67. How Do Fantastic Stories Avoid Preachiness While Still Discipling Readers in Christ? | with L. G. McCary
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“Fiction should not preach!” many critics say. They may even preach about it. But even if excellent Christian-made stories should not preach, does this mean the stories will have no teaching at all? Is preaching the only way we learn, or don’t we also learn through discipleship. This includes but isn’t limited to sermons! With help from Lorehaven writer and That Pale Host author L. G. McCary, we explore how great Christian-made stories do have a purpose: not to preach at readers beyond the “fourth wall,” but to help disciple our imaginations in Christ.
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L. G. McCary is an old-school Whovian and a lifelong Trekkie. She has a bachelor’s in psychology which means she knows enough to mess with readers’ heads but not enough to diagnose their problems. She is the wife of an Army chaplain and the homeschooling mom of four rambunctious kids. She writes supernatural and dark science fiction on topics as diverse as artificial intelligence, ghosts, sentient snowmen, and space hotels. Her first novel, That Pale Host, releases October 2021 from Monster Ivy Publishing. Her short story, “Rendering,” appears in Havok’s Rebirth anthology.
1. What do we mean by ‘preachy stories’ and what’s the problem with this?
How do we understand this label preachy?
- What are legit examples of preachiness?
- How do both evangelical and secular stories get preachy?
- Preachy fiction feels annoying. But so can preaching that we need.
- The best rebukes to bad “preachiness” are based on biblical facts, not our dislike.
- Biblically, stories aren’t meant to preach.
- Sermons are meant to preach.
- Stories and sermons have different purposes.
2. Why do Christians overcorrect in trying to avoid ‘preachy’ fiction?
- In response to preachiness, fans may reject not just preachiness but meaning!
- This can lead to stories that feel at once even preachier and more shallow.
- This is Stephen’s one exception to his working definition of “Christian fiction.”
- Usually he defines a “Christian thing” as, “A Christian made the thing.”
- Exception: Unless the Christian forces a solid (even secular-preachy!) partition.
3. How does great fiction help disciple (not preach at) readers?
- We may subconsciously define “preacher” with images, not words: he’s a distant figure at a pulpit.
- Instead, let’s subconsciously define a good pastor with images, not words. He’s a teacher, brother, friend.
- These are very different concepts. The preacher simply lectures at a distance. The other helps pastor you in person.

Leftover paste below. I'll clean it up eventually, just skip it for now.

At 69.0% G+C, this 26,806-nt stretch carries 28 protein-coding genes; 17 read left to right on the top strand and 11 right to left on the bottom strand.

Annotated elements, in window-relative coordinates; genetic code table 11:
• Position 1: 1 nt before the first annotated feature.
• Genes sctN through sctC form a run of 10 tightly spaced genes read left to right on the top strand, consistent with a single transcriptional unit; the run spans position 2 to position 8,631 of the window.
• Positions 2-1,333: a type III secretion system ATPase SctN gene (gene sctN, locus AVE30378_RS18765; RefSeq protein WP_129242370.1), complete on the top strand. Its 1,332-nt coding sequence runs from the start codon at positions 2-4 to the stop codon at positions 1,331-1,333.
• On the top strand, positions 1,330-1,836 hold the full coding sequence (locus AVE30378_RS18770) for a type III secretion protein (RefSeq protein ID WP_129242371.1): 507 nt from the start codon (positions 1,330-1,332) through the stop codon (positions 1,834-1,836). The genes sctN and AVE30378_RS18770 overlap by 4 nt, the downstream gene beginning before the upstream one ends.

- As Christians, we ought to seek Christian-made books that help with this pastoral act of what Scripture calls discipleship.
- This is how we grow. Sermons help disciple us, but as part of greater whole.
- We grow by truth applied in relationships. Fiction alone helps simulate this.
Next on Fantastical Truth
What if your father drank a vial of holy water that might have come from the Tree of Life? Then you researched his work, and found yourself waking up in the Middle Ages—just as the peasants began revolting? Novelist Jody Hedlund explores this in Come Back to Me, book 1 of her fantasy-romance-time travel series The Waters of Time, and next week she joins us on Fantastical Truth.
Explore the best Christian-made fantasy, sci-fi, and beyond, and apply these stories' meanings in the real world Jesus calls us to serve.
I think a large part of the problem is that a lotta people in this subculture have trouble distinguishing between “descriptive” versus “proscriptive.” Which makes sense because there have been countless denominational and church splits over what, exactly, is descriptive vs proscriptive in the Bible itself. (At least they come by it honestly?)
Also sidetrack: I found this tumblr scheisspost that talks about the difference about Joss Whedon!Thor and TaikaWaititi!Thor that reminds me a lot of Burnett’s very many feelings about firstmovie!Thor and Ragnarok!Thor, and I find it interesting:
An excellent biblical story/show/whatever is the animated short film Adam And Dog. It’s somewhat fantastical in the way the scenery is illustrated and such. But it basically goes through the story of Adam and Eve from a dog’s perspective, which gives a fresh take on the whole situation. It did a great job of showing, rather than telling — letting the audience experience the peace and beauty of Eden and the sadness of having to leave. I’d say it’s even more poignant since it’s shown from the perspective of a character that doesn’t entirely understand what happened with the humans. There is some nudity, since it’s about Adam and Eve, but it’s animated(and therefore not exploiting real people) and isn’t hyper sexualized. But anyway, here’s a link to the show: